1 I.R.S. Announcement 2002-2, I.R.B. 2002-2 (Jan. 14, 2002). See also I.R.S. News Release, IR 2001-121.
2 ACM P’ship v. Commissioner, T.C. Memo 1997-115, aff’d in part and rev’d in part, 157 F. 3d 231 (3d Cir. 1998), cert. denied, 119 S. Ct. 1251 (1999).
3 UPS Inc. v. Commissioner, T.C. Memo 1999-268.
4 Compaq Computer Corp. v. Commissioner, 113 T.C. 214 (1999).
5 Winn-Dixie Storage Inc. v. Commissioner, 113 T.C. 254 (1999).
6 ACM P’ship v. Commissioner, 157 F. 3d 231 (3d Cir. 1998), cert. denied, 119 S. Ct. 1251 (1999). More recently, the Court of Appeals for the District of Columbia affirmed a Tax Court ruling disallowing the tax benefits of a transaction similar to the one in ACM. See ASA Investerings P’ship v. Commissioner, 201 F. 3d 505 (D.C. Cir. 2000).
7 Winn-Dixie Storage Inc. v. Commissioner, 254 F. 3d 1313 (11th Cir. 2001).
8 UPS v. Commissioner, 254 F. 3d 1014 (11th Cir. 2001), 2001-2 U.S.T.C. 5475.
9 Compaq Computer Corp. v. Commissioner, 277 F. 3d 778 (5th Cir. 2001), 2002-1 U.S.T.C. 50,144, reversing 113 T.C. 214 (1999).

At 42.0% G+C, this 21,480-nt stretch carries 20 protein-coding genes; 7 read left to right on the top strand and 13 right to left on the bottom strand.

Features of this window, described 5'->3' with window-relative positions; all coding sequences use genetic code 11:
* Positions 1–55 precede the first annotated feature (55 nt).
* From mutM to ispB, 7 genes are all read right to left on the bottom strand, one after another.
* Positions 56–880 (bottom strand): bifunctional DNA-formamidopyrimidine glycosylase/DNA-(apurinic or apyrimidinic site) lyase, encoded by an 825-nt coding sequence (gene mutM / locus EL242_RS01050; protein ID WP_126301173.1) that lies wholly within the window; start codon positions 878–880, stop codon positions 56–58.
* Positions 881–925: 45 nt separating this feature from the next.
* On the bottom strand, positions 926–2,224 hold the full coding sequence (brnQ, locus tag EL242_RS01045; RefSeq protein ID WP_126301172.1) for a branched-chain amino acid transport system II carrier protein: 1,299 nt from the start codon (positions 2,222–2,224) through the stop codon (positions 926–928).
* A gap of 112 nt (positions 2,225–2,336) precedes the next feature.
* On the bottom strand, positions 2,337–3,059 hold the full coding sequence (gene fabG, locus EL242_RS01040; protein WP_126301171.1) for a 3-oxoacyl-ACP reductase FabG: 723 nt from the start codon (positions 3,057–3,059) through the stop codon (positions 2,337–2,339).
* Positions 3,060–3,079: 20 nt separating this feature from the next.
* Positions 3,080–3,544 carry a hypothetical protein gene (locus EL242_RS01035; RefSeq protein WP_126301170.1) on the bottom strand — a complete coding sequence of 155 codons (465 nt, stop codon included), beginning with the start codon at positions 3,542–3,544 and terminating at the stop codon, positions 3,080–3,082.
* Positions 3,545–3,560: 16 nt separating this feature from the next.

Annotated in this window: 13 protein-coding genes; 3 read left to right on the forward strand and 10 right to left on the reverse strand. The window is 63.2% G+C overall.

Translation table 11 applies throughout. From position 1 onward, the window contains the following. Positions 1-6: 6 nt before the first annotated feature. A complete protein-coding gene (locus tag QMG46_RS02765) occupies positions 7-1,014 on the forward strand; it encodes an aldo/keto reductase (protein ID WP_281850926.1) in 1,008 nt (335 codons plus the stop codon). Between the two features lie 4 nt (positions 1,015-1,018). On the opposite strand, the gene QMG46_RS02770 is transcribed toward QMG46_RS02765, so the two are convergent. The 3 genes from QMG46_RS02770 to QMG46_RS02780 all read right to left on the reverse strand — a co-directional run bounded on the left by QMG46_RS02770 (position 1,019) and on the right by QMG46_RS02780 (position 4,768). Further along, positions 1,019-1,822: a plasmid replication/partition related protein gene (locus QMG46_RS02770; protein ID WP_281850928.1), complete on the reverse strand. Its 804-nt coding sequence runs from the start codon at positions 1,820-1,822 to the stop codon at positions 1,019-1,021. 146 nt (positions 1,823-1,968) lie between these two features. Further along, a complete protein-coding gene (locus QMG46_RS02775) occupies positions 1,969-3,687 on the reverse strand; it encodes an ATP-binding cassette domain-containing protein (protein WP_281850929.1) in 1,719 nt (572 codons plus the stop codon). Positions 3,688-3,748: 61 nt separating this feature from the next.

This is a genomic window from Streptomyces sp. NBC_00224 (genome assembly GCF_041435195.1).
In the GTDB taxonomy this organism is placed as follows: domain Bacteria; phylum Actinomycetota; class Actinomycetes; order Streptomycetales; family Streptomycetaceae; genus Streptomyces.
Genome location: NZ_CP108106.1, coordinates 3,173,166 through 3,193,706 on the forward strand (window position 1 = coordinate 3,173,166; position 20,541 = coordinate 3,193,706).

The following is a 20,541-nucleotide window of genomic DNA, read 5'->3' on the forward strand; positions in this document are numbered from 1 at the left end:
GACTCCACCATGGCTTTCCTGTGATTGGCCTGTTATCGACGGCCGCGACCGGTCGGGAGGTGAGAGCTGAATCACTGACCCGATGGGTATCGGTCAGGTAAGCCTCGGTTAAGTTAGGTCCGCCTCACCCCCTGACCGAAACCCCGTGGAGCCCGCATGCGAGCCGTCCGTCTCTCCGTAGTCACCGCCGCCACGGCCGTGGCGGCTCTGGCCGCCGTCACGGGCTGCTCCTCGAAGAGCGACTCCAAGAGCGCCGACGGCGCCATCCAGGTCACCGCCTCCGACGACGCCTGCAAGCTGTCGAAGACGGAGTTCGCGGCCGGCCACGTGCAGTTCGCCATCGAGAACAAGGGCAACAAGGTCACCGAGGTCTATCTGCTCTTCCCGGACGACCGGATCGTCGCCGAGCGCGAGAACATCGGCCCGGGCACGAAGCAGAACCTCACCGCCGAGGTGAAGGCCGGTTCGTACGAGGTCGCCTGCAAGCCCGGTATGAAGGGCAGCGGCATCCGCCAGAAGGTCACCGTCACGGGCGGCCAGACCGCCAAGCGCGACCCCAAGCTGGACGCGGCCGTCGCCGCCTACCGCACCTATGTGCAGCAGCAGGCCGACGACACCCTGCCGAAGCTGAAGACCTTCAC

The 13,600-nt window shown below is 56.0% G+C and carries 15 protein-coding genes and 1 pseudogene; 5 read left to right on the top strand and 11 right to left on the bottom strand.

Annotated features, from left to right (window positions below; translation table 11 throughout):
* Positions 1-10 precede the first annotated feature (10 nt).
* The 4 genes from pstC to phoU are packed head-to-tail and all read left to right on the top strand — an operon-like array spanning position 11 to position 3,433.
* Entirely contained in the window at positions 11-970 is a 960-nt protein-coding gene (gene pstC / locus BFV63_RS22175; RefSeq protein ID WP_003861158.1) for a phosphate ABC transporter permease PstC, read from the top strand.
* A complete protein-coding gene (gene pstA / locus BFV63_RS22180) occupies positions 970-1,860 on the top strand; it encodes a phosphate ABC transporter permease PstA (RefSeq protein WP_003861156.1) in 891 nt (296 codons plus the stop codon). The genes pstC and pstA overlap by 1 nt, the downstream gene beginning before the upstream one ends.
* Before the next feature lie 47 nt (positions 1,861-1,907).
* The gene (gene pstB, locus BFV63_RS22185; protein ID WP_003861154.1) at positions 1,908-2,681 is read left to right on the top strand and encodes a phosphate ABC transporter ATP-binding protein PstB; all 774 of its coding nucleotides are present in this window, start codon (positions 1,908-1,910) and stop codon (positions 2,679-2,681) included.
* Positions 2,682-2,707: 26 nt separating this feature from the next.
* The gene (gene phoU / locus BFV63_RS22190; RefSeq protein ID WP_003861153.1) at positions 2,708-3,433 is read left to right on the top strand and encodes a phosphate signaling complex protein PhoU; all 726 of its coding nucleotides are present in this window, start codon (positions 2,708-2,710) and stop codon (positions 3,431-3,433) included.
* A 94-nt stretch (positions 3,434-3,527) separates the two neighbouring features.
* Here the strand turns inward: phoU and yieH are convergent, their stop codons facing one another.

10 I.E.S. Indus., Inc. v. United States, 253 F. 3d 350 (8th Cir. 2001).
11 Bocca Investerings P’ship v. United States, 167 F. Supp. 2d 298 (D. D.C. 2001).
12 Compaq Computer Corp. v. Commissioner, 113 T.C. at 221 (quoting Saviano v. Commissioner, 765 F. 2d 643, 654 (7th Cir. 1985)).
13 Compaq Computer, 277 F. 3d 778, 785.
14 Frank Lyon Co. v. United States, 435 U.S. 561, 581, 98 S. Ct. 1291 (1978).
15 Id., 435 U.S. at 583-84.
16 Merryman v. Commissioner, 873 F. 2d 879, 881 (5th Cir. 1989).
17 Rice’s Toyota World Inc. v. Commissioner, 752 F. 2d 89 (4th Cir. 1985).
18 Id. at 91.
19 ACM P’ship v. Commissioner, 157 F. 3d 231, 237 (3d Cir. 1998) (“These distinct aspects of the economic sham inquiry did not constitute discrete prongs of a ‘rigid two-step analysis,’ but rather represent related factors both of which inform the analysis of whether the transaction had sufficient substance, apart from the tax consequences to be respected for tax purposes.”).
20 I.E.S. Indus., Inc. v. United States, 253 F. 3d 350 (8th Cir. 2001).
21 Killingsworth v. Commissioner, 864 F. 2d 1214, 1217 (5th Cir. 1989). See also Frank Lyon Co. v. United States, 435 U.S. 561, 581, n. 16, 98 S. Ct. 1291, 1302, n. 16.
22 Compaq Computer Corp. v. Commissioner, 277 F. 3d 778, 785 (5th Cir. 2001).